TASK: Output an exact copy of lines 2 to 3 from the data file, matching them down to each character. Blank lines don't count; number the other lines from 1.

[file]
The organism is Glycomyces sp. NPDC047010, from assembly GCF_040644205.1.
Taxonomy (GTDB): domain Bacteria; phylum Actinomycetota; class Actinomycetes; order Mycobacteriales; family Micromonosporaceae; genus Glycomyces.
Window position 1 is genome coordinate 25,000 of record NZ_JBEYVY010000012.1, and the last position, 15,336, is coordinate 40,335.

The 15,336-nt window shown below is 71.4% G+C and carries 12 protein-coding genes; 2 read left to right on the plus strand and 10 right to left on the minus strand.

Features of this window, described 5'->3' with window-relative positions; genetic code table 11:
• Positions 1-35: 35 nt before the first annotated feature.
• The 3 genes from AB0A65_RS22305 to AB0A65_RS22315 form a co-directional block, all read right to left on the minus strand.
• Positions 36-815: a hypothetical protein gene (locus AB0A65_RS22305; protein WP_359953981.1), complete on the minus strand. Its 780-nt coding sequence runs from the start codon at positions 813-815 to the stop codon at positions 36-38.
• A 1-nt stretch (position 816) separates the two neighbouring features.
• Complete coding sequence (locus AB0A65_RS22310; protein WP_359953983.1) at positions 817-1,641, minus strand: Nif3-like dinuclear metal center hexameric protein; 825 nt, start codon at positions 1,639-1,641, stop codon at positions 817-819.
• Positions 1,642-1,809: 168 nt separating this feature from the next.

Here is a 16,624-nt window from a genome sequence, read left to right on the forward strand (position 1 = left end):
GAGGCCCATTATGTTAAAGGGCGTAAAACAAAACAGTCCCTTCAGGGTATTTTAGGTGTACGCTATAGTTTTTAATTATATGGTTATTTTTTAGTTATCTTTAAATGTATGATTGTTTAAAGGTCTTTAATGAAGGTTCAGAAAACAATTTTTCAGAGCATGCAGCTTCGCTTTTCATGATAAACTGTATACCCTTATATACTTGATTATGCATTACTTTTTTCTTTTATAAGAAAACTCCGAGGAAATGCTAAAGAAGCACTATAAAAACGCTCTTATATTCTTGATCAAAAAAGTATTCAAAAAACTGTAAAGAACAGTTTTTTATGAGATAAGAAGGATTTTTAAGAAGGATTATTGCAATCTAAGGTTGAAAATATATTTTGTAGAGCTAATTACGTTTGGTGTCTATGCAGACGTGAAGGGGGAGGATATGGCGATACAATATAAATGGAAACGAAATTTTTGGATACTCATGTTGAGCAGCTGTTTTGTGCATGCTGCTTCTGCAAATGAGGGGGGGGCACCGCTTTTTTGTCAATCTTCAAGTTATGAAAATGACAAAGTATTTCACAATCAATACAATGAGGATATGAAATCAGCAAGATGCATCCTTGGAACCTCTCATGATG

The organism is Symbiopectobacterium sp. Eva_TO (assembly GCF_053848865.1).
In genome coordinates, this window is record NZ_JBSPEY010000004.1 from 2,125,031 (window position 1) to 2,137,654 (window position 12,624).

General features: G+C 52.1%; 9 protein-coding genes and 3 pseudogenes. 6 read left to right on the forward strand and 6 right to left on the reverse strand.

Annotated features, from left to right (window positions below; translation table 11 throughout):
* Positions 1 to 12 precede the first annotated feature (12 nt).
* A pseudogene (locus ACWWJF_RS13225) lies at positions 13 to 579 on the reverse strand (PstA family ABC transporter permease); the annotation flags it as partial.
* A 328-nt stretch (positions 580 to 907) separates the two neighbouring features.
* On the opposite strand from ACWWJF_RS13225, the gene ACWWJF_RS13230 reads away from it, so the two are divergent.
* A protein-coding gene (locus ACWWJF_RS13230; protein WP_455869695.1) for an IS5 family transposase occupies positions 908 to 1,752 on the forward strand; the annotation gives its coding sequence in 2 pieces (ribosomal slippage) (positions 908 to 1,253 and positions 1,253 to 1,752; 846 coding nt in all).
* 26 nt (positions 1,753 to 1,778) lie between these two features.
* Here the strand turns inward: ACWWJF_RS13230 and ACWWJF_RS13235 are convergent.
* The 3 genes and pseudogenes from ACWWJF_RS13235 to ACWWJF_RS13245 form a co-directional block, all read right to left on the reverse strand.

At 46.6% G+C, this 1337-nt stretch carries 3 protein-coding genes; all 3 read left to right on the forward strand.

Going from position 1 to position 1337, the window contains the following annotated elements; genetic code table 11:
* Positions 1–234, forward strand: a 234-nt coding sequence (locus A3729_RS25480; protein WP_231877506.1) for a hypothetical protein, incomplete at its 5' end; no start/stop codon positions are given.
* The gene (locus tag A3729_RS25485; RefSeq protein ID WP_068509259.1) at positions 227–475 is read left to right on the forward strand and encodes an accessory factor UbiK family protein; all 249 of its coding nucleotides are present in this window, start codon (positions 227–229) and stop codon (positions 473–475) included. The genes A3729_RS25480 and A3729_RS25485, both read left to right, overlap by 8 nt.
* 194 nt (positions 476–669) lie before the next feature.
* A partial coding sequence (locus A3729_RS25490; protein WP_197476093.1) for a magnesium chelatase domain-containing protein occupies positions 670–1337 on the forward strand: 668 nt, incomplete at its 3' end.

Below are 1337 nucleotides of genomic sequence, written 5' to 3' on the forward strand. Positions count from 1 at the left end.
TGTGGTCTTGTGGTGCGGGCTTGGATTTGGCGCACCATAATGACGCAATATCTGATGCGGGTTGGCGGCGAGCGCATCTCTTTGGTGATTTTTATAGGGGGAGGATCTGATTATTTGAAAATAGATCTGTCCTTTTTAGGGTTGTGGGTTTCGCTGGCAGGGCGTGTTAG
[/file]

Taxonomy (GTDB): domain Bacteria; phylum Actinomycetota; class Actinomycetes; order Mycobacteriales; family Micromonosporaceae; genus Glycomyces.
Window position 1 is genome coordinate 25,000 of record NZ_JBEYVY010000012.1, and the last position, 15,336, is coordinate 40,335.